Successive U.S. administrations understand that stirring the pot of extremism gives them endless excuses to occupy other countries, writes T.J. Coles.
This July, the Biden administration picked up where former President Donald Trump left off and began bombing Somalia, a country with a gross domestic product of less than $6 billion and a poverty rate of 70 percent. But why?
The official reason provided by the Pentagon was that the Somali National Army needed air support in its operations to counter al-Shabaab. But the actual reason was that Somalia is geo-strategically important to U.S. empire.
Successive U.S. administrations have cycled through a myriad of excuses to either bomb the country or to arm its dictators: Cold War politics, “humanitarian intervention,” anti-piracy and, more recently, counterterrorism.
As we shall see, in the mid-2000s, a fragile coalition of soft and hard Islamists — explicitly not allied to Al Qaeda at the time — brought some measure of peace to the areas of Somalia it controlled. With help from Britain and neighboring Ethiopia, the U.S. smashed the coalition and pushed more right-wing elements like al-Shabaab over the edge into militancy.
And of course, the global superpower bombing one of the poorest countries on Earth in the name of national security is not terrorism.
Let’s take a look at the broader context and specific chronology.
US Imperial Bulwark Born in Africa
The Pentagon has divided the world into self-appointed Areas of Responsibility (AORs). The Southern Command deems itself “responsible” for operations in Central and South America, regardless of what the people of the region think.
The Central Command (CENTCOM) covers much of the Middle East and Central Asia: the key intersections of energy fields and pipelines that enable the U.S. to influence the global economy at the expense of competitors, notably Russia and China.
The Africa Command (AFRICOM) was founded in 2007 by the George W. Bush administration and is based in Stuttgart, Germany. President Barack Obama vastly expanded its operations.
AFRICOM’s current AOR covers 53 of the continent’s 54 states, with Egypt in the northeast already under the AOR of CENTCOM due to its strategic value (more below).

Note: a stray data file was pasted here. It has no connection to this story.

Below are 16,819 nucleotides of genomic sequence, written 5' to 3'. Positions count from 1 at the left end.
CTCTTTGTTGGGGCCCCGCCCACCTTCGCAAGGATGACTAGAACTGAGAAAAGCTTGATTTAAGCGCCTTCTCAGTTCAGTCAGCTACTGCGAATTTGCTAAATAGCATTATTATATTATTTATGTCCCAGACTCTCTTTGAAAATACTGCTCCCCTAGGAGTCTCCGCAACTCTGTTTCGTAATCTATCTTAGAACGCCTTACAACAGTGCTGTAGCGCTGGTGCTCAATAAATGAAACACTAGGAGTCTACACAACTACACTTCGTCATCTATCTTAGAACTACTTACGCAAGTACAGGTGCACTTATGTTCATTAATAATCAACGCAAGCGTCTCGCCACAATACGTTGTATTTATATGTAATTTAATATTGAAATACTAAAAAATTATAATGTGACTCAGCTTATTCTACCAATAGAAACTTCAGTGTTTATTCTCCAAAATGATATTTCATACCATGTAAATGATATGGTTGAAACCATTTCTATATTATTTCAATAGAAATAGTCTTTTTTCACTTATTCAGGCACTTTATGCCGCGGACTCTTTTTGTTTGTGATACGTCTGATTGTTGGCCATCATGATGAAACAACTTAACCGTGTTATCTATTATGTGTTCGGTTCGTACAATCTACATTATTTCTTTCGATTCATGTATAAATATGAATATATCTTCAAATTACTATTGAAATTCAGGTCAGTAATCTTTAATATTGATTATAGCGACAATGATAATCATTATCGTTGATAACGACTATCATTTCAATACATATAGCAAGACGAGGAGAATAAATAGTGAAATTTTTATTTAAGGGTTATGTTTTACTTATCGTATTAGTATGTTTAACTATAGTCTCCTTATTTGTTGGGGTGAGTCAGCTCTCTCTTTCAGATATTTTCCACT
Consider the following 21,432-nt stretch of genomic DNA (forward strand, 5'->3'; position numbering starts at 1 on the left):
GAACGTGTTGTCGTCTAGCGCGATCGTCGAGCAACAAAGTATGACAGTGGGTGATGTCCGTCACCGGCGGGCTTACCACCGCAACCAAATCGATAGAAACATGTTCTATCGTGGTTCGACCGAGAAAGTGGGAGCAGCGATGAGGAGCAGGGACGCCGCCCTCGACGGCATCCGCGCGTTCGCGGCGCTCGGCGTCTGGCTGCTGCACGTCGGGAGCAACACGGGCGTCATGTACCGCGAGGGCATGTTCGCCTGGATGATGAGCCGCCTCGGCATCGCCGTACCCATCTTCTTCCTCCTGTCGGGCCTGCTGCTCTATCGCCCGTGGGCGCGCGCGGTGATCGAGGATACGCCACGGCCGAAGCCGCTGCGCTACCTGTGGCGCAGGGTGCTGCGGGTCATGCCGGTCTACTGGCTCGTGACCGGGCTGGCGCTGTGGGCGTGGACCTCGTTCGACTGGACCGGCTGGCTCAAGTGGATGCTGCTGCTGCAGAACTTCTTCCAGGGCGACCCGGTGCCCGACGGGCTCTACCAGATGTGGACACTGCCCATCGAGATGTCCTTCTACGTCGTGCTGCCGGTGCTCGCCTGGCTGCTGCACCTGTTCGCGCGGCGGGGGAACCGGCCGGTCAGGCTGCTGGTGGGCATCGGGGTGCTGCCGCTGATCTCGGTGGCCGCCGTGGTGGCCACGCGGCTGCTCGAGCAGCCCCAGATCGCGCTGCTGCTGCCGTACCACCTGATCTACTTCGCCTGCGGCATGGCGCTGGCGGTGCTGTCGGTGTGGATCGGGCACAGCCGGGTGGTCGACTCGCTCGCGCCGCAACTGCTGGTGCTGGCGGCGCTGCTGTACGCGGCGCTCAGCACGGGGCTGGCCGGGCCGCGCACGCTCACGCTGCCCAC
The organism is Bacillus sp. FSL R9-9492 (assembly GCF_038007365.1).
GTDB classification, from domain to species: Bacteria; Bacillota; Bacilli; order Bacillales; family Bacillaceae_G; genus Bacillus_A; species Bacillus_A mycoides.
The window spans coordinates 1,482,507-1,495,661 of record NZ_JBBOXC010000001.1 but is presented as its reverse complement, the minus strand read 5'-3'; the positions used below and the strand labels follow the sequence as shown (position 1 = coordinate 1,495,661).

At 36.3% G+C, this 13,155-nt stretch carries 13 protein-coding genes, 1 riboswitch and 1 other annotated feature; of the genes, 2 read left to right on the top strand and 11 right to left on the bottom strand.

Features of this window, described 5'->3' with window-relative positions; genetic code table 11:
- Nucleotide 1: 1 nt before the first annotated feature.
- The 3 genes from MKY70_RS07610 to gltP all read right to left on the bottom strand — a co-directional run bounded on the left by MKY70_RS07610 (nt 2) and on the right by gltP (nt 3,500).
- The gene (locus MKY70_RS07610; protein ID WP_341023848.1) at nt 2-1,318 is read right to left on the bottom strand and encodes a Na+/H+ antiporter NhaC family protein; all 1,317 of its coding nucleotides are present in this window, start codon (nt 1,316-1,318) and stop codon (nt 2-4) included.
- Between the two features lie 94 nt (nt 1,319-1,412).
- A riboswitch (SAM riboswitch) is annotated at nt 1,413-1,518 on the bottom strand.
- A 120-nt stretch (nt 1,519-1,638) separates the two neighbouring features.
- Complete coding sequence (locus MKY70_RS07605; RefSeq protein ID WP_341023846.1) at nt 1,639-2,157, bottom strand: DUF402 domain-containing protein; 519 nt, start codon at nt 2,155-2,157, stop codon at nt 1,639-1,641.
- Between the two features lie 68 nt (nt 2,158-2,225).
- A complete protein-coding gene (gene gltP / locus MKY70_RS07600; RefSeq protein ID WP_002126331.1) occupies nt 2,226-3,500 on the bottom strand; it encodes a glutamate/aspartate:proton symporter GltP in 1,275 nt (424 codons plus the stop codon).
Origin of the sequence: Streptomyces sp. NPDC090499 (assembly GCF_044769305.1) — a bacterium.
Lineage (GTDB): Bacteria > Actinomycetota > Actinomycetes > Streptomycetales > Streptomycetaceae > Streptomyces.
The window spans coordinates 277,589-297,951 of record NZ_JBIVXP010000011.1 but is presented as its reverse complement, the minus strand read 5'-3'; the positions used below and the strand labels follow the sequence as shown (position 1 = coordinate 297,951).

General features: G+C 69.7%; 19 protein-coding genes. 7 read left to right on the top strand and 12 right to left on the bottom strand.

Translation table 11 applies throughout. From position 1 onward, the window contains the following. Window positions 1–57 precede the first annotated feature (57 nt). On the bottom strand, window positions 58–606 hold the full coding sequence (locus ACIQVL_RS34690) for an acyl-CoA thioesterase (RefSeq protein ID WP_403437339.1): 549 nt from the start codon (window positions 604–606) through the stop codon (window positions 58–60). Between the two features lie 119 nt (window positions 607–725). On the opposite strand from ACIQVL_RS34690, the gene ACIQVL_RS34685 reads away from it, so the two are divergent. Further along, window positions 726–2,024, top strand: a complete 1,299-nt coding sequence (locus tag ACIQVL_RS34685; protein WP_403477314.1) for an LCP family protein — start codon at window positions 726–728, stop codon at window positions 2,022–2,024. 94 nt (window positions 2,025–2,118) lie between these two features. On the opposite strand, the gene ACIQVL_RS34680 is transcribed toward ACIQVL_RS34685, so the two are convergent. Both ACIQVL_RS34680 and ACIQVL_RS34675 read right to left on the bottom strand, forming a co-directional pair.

AFRICOM recently bragged about how it helped coordinate with Somali “partners,” meaning elements of the regime imposed on the country by the West, to organize the Biden-led bombing of al-Shabaab.
AFRICOM says: “The command’s initial assessment is that no civilians were injured or killed given the remote nature of where this engagement occurred.” But who knows?
U.S. commanders operating in the African theater have tended to dismiss the notion that civilian deaths should be tallied at all. In 1995, for example, the U.S. wound down its “assistance” to the UN mission in Somalia, but ended up in a shooting war in which several Somalis died. The U.S. commander, Lt. Gen. Anthony Zinni, said at the time, “I’m not counting bodies… I’m not interested.”
In the Africa-Middle East regions, three seas are of strategic importance to the big powers: the Mediterranean, the Red Sea (connected by Egypt’s Suez Canal), and the Gulf of Aden, which is shared by Somalia in Africa and Yemen in the Middle East.
Through these seas and routes travel the shipping containers of the world, carrying oil, gas, and consumer products. They are essential for the strategic deployment of troops and naval destroyers.
Somalia was occupied by Britain and Italy during the “Scramble for Africa,” the continent-wide resource-grab by Western colonial powers that began in the late-19th century. Ethiopia continues to occupy Somalia’s Ogaden region.
A 1950s’ British Colonial Office report described the Gulf of Aden as “an important base from which naval, military and air forces can protect British interests in the Persian Gulf and the Arabian Peninsula.” “British” interests, like “U.S.” interests today, means elite interests.
A George W. Bush-era report by the U.S. Army War College notes that, “Even before the Suez Canal came into being, the [Red] Sea had been of importance as an international waterway. It served as a bridge between the richest areas of Europe and the Far East.” The report emphasizes that the “geopolitical position of the Red Sea is of a special importance.”
AFRICOM was founded with a grand imperial ambition: to make the four of the five countries on Africa’s Red Sea coast — Djibouti, Eritrea, Somalia, and Sudan — comply with U.S. elite interests, and to keep the Sea, Gulf of Aden, and Suez Canal open for business and strategic deployment.